June 1, 2024

Winter. A Season for Radical Rest.

I’ve recently come across this term Radical Rest and the concept of taking intentional rests during your day. I love the concept so much, that I thought I would go looking for more information. And with winter here, the timing of this article is perfect. After all, winter is when many animals hibernate (including many Australian animals), surely we can take mini hibernation breaks too!

 

‘Winter is the perfect moment to let your body and brain rest. And in doing so you might find the space to rekindle your imagination and the energy needed to continue with the work you do in the world even more effectively’.

Natalie Mendham | Writer, Photographer, Designer  | nipaluna/Hobart, TAS

 

When it comes to rest, ideally we tune in with our minds and bodies and from there develop a good sense of what Radical Rest might mean for us on any given day. Is it a walk, a bath or unfurling the yoga mat? As a way to reduce stress and keep burnout at bay, we all need to be diligent about incorporating Radical Rest into our day-to-day lives. When irritability and fatigue sets in, it’s best to slow down, not power through.

 

Here’s a few ideas for developing your very own Radical Rest routines.

 

  • Take a quick micro-rest. Close your eyes for a few minutes and take some deep breaths. You are not trying to fall asleep, but rather just resting your eyes and taking a break from the visual stimuli of your surroundings.

 

  • Doodling is mind-wandering on paper. Here at Fifteen Trees, we love zentangles! Use lovely thick paper, maybe a sketchbook and a selection of pens and pencils used just for this purpose. The benefit is in creating the space for your mind to wander, daydream and let ideas, feelings and emotions surface.

 

Author’s attempt at zentangles.

 

  • Pause to notice the little things. It might be the pattern on the leaves on your desk pot plant, or noticing the way the sunlight falls across the floor, or even the feel of your favourite jumper. Perhaps it is the sound of rain or wind. Whatever it is, pause and hold onto it for a moment.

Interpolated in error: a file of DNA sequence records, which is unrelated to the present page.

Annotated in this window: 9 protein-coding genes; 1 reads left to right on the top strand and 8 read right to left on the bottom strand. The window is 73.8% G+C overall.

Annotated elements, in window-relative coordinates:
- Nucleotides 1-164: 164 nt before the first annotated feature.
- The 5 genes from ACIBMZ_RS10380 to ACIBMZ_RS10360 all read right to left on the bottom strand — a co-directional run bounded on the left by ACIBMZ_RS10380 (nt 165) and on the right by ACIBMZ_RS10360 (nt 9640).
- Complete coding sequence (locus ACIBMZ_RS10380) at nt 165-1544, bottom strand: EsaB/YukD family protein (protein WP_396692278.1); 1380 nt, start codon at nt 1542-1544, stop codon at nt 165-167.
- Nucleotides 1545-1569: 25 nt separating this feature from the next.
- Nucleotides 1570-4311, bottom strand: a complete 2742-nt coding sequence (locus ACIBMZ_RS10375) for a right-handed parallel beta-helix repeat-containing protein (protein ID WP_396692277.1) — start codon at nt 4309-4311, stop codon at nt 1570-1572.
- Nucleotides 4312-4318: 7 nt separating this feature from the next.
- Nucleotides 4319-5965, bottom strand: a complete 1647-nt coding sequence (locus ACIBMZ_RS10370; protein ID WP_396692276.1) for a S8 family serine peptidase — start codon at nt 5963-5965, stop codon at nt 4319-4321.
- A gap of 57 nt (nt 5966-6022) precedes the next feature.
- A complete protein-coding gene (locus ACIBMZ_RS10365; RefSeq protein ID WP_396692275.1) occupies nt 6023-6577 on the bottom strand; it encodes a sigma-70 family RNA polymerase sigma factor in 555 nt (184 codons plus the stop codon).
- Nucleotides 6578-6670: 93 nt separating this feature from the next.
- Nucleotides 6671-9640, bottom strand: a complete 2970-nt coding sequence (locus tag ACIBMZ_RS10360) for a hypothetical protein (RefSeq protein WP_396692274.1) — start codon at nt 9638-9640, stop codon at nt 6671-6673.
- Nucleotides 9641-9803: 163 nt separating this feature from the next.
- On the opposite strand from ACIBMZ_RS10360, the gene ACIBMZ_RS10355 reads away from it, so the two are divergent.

• Take a break in nature. Make it a habit to take your daily morning and afternoon tea break outside. Look for colour, movement (insects, birds) and detail in the plants and buildings around you. You may even want to take up nature journaling. Here’s a recent article from the ABC about nature journaling and how it encourages people to slow down.

 

  • A siesta traditionally referred to a short midday nap taken to escape the scorching heat of the sun. However, you can take a siesta at any time of year. A siesta goes beyond mere relaxation—it also encompasses mental well-being. By allowing the mind to momentarily release itself from the demands of the day, you’ll find that you awake with more alertness, energy and creativity. Just remember to set the alarm, as you don’t want to be sleeping more than 20 minutes. Sleep for too long and you will fall into a deep sleep and maybe upset your night time sleep patterns.

 

 

You may notice that we haven’t mentioned taking your phone/ipad to the couch to rest. Scrolling is not resting! It is an activity that is demanding on your brain and your nervous system and can cause stress and anxiety. Definitely not a restful activity.

 

As Natalie mentions in her article for Pip Magazine, ‘rest can slip right down to the end of our priority list, so it is important to keep tabs on what working sustainably looks like for you’. And that could very well mean incorporating Radical Rest into our daily routine. Start this winter!

 

Resources: Radical Rest by Richard Lister, Melody Wilding and Natalie Mendham.

 

Writer: Colleen Filippa

 

With a background in Environmental Science from Melbourne University, Colleen is the Founding Director of Fifteen Trees. In 2009, after 20 years in primary, secondary and tertiary education institutions, Colleen left the classroom to start the company. Fifteen Trees is a social enterprise assisting individuals and companies to reduce their carbon footprint by supporting community groups such as Landcare, schools and environmental networks.

 

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